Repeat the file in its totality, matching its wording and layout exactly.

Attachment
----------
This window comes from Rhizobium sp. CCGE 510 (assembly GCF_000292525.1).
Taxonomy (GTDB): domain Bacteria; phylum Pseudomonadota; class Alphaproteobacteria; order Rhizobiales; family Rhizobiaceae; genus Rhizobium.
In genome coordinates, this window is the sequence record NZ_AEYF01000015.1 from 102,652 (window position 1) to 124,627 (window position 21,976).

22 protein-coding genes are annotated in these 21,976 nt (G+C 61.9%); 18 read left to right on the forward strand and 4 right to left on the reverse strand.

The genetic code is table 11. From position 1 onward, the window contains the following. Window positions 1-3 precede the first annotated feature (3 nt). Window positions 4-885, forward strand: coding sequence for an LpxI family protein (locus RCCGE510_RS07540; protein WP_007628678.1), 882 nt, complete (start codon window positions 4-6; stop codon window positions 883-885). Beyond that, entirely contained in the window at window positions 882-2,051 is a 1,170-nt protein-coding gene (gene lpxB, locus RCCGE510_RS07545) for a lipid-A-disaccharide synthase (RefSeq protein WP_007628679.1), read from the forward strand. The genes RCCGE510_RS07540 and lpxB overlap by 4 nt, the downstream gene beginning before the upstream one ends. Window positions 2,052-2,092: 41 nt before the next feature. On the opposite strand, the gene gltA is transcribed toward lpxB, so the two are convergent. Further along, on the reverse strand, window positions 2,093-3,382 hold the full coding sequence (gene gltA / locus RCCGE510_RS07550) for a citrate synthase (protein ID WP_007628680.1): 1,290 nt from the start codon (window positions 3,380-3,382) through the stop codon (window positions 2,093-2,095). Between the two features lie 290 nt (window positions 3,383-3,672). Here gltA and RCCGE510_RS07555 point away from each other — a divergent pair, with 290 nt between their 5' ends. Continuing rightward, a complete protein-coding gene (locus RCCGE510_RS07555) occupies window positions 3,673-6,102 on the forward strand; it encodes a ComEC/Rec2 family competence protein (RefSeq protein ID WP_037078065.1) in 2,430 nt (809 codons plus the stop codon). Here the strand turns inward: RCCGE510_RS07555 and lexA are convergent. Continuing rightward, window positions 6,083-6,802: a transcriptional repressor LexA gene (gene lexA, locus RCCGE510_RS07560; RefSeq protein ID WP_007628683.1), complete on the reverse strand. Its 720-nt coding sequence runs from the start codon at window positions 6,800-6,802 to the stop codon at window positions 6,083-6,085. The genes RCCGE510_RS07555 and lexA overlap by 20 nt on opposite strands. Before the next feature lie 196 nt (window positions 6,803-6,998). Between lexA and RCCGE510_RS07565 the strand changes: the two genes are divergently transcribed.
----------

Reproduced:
This window comes from Rhizobium sp. CCGE 510 (assembly GCF_000292525.1).
Taxonomy (GTDB): domain Bacteria; phylum Pseudomonadota; class Alphaproteobacteria; order Rhizobiales; family Rhizobiaceae; genus Rhizobium.
In genome coordinates, this window is the sequence record NZ_AEYF01000015.1 from 102,652 (window position 1) to 124,627 (window position 21,976).

22 protein-coding genes are annotated in these 21,976 nt (G+C 61.9%); 18 read left to right on the forward strand and 4 right to left on the reverse strand.

The genetic code is table 11. From position 1 onward, the window contains the following. Window positions 1-3 precede the first annotated feature (3 nt). Window positions 4-885, forward strand: coding sequence for an LpxI family protein (locus RCCGE510_RS07540; protein WP_007628678.1), 882 nt, complete (start codon window positions 4-6; stop codon window positions 883-885). Beyond that, entirely contained in the window at window positions 882-2,051 is a 1,170-nt protein-coding gene (gene lpxB, locus RCCGE510_RS07545) for a lipid-A-disaccharide synthase (RefSeq protein WP_007628679.1), read from the forward strand. The genes RCCGE510_RS07540 and lpxB overlap by 4 nt, the downstream gene beginning before the upstream one ends. Window positions 2,052-2,092: 41 nt before the next feature. On the opposite strand, the gene gltA is transcribed toward lpxB, so the two are convergent. Further along, on the reverse strand, window positions 2,093-3,382 hold the full coding sequence (gene gltA / locus RCCGE510_RS07550) for a citrate synthase (protein ID WP_007628680.1): 1,290 nt from the start codon (window positions 3,380-3,382) through the stop codon (window positions 2,093-2,095). Between the two features lie 290 nt (window positions 3,383-3,672). Here gltA and RCCGE510_RS07555 point away from each other — a divergent pair, with 290 nt between their 5' ends. Continuing rightward, a complete protein-coding gene (locus RCCGE510_RS07555) occupies window positions 3,673-6,102 on the forward strand; it encodes a ComEC/Rec2 family competence protein (RefSeq protein ID WP_037078065.1) in 2,430 nt (809 codons plus the stop codon). Here the strand turns inward: RCCGE510_RS07555 and lexA are convergent. Continuing rightward, window positions 6,083-6,802: a transcriptional repressor LexA gene (gene lexA, locus RCCGE510_RS07560; RefSeq protein ID WP_007628683.1), complete on the reverse strand. Its 720-nt coding sequence runs from the start codon at window positions 6,800-6,802 to the stop codon at window positions 6,083-6,085. The genes RCCGE510_RS07555 and lexA overlap by 20 nt on opposite strands. Before the next feature lie 196 nt (window positions 6,803-6,998). Between lexA and RCCGE510_RS07565 the strand changes: the two genes are divergently transcribed.